• In the above-described image display device, the flowchart shown in FIG. 12 is executed by the control unit 21 in each case of obtaining display image information including display color information of cyan, magenta, yellow, black, blue, red or green. Consequently, each color of display color information contained in the obtained display image information is displayed on the image display medium 13.
  • From the above result, it is found that Example B1 is also capable of displaying desired colors by selectively moving particles 34 of each color.
  • Additionally, a degree of blackness displayed on the display substrate 20 side of the image display medium 13 is measured by applying a voltage such that only the black particles 34K are positioned on the side of the display substrate 20.
  • The blackness is evaluated as a value of L*, which is a lightness index of a color system (L*, a* and b*) proposed by the International Commission on illumination (CIE) in 1976. The L* value is calculated by a colorimeter, X-Rite MODEL 938 (manufactured by X-Rite).
  • The blackness L* measured after application of a voltage such that only the black particles 34K are positioned on the side of the display substrate 20 is 1. On the other hand, the blackness L* measured when all of the cyan, magenta and yellow particles are moved to the side of the display substrate 20 is 3. Accordingly, it is found that the image display medium 13 produced in Example B1, in which black particles 34K are used, may exhibit a higher degree of black color, compared with the image display medium 12 produced in Example A1.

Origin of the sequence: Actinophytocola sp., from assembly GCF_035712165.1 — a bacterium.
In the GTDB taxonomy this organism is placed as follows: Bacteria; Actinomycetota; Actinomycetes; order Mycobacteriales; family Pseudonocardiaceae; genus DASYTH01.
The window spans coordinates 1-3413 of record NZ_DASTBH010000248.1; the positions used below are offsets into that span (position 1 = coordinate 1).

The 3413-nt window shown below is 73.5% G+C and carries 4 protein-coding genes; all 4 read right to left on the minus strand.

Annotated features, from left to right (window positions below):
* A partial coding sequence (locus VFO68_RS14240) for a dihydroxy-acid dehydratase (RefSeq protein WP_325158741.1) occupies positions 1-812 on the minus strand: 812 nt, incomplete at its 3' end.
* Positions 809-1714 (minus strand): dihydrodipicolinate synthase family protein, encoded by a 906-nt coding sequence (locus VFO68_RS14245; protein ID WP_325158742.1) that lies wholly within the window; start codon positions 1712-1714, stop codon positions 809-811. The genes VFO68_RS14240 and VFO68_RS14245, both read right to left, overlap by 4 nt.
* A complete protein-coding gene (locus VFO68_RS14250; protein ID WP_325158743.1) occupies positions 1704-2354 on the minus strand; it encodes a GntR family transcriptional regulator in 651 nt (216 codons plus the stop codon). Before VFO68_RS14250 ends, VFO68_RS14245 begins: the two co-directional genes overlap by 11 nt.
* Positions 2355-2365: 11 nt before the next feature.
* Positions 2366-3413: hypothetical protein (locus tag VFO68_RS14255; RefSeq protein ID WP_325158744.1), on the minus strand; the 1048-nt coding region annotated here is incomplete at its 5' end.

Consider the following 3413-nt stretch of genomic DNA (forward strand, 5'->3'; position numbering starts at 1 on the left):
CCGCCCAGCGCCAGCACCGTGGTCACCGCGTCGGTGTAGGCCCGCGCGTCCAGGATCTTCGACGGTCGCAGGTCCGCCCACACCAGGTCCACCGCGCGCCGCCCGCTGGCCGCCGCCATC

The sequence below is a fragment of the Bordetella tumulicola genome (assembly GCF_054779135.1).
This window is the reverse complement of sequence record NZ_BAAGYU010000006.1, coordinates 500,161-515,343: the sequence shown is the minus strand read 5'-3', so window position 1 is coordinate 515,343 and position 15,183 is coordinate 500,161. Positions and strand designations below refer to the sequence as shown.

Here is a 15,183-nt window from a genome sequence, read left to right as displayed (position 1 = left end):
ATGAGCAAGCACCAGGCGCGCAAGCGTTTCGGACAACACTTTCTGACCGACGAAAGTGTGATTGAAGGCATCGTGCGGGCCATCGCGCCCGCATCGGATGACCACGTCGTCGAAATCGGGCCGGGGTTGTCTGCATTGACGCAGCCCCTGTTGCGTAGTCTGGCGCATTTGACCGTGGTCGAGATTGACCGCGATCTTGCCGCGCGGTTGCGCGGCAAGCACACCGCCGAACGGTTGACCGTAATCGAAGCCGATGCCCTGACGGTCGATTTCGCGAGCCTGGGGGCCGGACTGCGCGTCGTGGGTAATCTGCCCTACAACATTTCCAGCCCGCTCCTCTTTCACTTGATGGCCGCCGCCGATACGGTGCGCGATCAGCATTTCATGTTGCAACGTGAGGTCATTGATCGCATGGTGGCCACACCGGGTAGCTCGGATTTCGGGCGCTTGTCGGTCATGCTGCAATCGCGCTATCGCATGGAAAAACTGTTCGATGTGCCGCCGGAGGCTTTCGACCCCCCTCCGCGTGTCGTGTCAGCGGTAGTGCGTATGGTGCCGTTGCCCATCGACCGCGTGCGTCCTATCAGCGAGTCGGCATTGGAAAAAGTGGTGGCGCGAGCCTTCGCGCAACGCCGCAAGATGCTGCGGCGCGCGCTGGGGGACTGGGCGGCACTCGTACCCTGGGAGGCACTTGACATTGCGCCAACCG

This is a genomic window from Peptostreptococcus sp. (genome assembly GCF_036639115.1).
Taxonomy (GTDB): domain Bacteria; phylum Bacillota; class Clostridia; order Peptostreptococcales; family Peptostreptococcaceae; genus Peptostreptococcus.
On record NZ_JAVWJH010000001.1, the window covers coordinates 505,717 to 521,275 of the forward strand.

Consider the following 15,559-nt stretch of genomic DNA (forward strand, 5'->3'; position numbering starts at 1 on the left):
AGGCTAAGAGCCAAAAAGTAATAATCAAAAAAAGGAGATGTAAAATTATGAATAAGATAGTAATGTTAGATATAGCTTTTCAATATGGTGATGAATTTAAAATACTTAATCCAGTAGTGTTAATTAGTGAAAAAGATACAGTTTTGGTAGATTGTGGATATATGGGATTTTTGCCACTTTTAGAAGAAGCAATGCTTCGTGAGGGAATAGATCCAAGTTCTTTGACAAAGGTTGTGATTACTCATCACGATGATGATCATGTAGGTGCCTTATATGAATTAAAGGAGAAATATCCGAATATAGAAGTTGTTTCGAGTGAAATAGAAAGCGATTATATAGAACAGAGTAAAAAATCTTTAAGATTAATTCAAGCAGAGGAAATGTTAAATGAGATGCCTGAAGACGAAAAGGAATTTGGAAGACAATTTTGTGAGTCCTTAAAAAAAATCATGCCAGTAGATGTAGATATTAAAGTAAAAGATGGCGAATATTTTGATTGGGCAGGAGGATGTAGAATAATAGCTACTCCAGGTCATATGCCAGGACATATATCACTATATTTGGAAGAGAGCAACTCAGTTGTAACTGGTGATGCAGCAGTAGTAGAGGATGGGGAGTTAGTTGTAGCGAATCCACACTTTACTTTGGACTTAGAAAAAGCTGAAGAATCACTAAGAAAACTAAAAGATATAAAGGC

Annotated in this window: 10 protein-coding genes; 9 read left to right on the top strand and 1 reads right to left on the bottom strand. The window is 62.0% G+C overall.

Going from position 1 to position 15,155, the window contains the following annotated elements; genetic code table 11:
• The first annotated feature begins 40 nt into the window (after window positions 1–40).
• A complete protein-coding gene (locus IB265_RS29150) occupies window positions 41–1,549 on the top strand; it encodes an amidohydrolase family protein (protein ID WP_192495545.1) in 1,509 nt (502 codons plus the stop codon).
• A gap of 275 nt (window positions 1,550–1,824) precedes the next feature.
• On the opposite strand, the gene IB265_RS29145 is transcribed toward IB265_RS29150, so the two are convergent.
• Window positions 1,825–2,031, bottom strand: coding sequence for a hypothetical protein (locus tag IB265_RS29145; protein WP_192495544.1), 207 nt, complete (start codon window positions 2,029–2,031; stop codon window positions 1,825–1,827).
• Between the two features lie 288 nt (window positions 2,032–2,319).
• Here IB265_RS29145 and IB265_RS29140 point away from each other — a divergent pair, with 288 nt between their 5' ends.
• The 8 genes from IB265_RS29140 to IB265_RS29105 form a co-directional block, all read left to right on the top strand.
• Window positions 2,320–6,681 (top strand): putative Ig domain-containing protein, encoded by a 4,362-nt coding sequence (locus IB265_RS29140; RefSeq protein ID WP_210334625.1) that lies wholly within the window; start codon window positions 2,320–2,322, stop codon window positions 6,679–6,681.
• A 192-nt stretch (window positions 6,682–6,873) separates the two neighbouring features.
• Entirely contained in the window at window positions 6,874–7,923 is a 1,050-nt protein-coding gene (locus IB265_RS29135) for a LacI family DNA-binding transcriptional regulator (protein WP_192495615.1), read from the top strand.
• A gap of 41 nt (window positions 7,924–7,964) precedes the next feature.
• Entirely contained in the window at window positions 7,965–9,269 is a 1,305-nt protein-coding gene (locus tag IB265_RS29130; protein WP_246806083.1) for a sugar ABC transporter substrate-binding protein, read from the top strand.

• The degree of blackness may be expressed as reddish black, bluish black, or the like. Accordingly, a black color can be a grayish, dull color, depending on the decree of color saturation (C*). The value of C* is calculated from the following formula.